My post, Sunshine on a Cloudy Day, was about the paintings of Israeli artist Yadid Rubin. Sadly, Mr. Rubin passed away shortly after the post. The Chelouche Gallery for Contemporary Art and the Tel Aviv Museum of Art had an evening in memory of Yadid Rubin. My friend and extraordinary artist, Daniel Beaudoin, attended the event and wrote this guest post.
As an artist, Beaudoin felt an affinity for the of Yadid Rubin. Rubin painted spiritual landscapes. In a similar way, Beaudoin paints political and social landscapes in his art. Beaudoin says:
My art deals with social and political issues; and tries to give expression to existential dilemmas. I use everyday objects and a variety of materials, with which I texture and construct my canvases. This approach is exhilarating, and I often feel like a mason at work on a construction site. I am then free to present in my paintings the moral dilemmas of the social and political issues I am currently engaged with.
Yesterday evening, 29 February 2012, I attended an event to commemorate the passing away of Yadid Rubin (74), an Israeli painter that dared to defy and challenge the institutional dictates and rules set by the self appointed gatekeepers of Israeli art.
Yadid Rubin, born 1938, lived and worked in Kibbutz (a collective farm) Givat Haim. Rubin’s paintings remarkably and beautifully express the meaning of the allusive term Israeli: the landscape of the kibbutz, vast plowed fields, plantations filled with fruitful trees, columns of cypresses, warehouses and tractors.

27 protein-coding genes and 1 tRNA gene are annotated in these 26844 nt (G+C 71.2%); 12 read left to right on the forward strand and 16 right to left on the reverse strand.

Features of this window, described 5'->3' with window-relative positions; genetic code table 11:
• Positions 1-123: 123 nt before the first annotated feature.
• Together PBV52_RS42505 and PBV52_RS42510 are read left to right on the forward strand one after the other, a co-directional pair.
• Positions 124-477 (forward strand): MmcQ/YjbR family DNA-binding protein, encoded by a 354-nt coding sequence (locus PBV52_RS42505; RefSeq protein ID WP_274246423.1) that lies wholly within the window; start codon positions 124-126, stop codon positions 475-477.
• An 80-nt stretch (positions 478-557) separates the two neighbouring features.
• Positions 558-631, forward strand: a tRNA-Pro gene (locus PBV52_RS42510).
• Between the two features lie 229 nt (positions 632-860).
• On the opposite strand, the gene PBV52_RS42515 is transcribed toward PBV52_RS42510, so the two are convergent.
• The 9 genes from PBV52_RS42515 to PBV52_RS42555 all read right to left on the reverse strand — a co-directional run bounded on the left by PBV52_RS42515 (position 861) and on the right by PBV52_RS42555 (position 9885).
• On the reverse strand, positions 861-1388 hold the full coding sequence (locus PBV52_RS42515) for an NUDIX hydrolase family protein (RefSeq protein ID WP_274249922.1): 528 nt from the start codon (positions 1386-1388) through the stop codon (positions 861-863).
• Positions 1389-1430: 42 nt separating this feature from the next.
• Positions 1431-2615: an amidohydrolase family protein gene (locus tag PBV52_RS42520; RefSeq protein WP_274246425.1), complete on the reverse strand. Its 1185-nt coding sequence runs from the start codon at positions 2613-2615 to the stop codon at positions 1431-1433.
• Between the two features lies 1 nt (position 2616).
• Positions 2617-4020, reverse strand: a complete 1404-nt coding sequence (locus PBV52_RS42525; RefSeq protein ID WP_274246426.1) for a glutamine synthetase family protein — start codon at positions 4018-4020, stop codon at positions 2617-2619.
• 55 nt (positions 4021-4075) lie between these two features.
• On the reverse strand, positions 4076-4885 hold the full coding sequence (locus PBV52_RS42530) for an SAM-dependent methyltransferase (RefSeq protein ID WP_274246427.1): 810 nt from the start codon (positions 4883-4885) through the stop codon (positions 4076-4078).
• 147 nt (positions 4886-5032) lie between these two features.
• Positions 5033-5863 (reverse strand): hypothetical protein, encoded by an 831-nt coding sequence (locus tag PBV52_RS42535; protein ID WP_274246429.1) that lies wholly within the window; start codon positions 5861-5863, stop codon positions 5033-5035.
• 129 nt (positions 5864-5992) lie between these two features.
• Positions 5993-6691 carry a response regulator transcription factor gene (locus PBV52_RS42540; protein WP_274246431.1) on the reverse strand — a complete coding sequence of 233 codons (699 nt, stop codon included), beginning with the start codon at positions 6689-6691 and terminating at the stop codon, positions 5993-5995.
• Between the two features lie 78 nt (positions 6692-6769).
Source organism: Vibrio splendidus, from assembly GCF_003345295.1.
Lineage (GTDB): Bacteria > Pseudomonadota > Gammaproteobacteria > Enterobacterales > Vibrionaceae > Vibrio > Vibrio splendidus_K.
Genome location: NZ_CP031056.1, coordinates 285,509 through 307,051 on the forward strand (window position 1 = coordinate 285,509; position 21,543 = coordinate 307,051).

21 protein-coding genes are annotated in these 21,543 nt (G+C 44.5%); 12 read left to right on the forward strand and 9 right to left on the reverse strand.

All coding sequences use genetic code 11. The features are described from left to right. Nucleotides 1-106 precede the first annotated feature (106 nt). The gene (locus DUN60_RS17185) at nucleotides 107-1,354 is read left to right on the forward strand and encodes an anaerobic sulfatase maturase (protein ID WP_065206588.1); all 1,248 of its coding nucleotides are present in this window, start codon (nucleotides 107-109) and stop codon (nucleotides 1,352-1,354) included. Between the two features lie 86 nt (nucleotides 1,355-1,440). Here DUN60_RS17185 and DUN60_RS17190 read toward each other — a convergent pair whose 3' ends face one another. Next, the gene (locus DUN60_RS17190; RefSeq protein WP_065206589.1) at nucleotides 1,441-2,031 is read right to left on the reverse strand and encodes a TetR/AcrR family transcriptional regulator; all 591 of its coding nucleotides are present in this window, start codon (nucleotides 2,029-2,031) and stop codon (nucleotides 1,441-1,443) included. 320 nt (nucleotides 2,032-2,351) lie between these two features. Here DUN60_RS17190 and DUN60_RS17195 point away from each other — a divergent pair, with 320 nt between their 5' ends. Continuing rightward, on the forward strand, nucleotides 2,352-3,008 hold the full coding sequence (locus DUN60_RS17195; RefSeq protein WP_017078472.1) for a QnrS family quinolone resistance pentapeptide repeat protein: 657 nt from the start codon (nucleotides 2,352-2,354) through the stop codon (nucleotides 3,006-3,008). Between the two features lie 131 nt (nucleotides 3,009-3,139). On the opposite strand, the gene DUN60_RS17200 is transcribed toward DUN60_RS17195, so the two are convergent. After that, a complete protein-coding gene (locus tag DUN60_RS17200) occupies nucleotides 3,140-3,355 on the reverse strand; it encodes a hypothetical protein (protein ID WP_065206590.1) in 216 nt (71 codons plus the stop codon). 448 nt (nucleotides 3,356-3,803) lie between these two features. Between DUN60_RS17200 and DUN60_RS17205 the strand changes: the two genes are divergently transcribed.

Rubin, at the beginning of his career, was intimidated by color, and painted carefully, including self portraits and more minimal depictions of kibbutz life. He was afraid to “tamper with God”, as he put it to me one day when I had the unexpected luck of running into him at the Chelouche Gallery, which was his artistic home for more than two decades. Eventually, he decided to touch the face of the divine, and began to paint in an exhilarating and explosive display of color: hues of yellow, ochre, red, blue, browns and so many layers of paint applied straight from the tube.
I always wanted to get up real close and smell his paintings, maybe even take a small bite out of one of the plowed fields. The gooey bright texture, for some reason, reminds me of treacle and toffee, consumable landscapes of Israel. Unfortunately, on the many occasions that I went to see his work, including in the landmark exhibition he held at the Tel Aviv Museum for Modern Art (with a record six month showing), I was unable to escape the museum guards; I never had the chance to stick my face to the canvas and taken a good sniff and taste.
The repetitive motive of his work recall prayer mantras: again and again the emotional rendition of childhood scenes and adulthood spent in the fields and agricultural activity surrounding him. These landscapes, he said, reflect my soul, and that is why he preferred to paint from memory, and from within a windowless room, which was an old chicken coop. But the windows of his soul were very wide open, and they invite us to participate in the divine experience of his sensual orgy of color, texture and naÃ¯ve dreams of how simple and beautiful life can really be.
Very shortly before his death, for real estate purposes, the kibbutz decided to level the fields and cypress trees which surrounded his studio. The thought still haunts me that maybe the disappearance of the so familiar landscape had traumatized him so much that it actually caused his demise. I am not sure, but I know that whenever I travel through the country and see a red tractor plowing line after line of deep brown fields, or the row of pines along the horizon, floating in a mist of ochre brilliance, I too feel as if I were close to the divine.
Thank you, Yadid.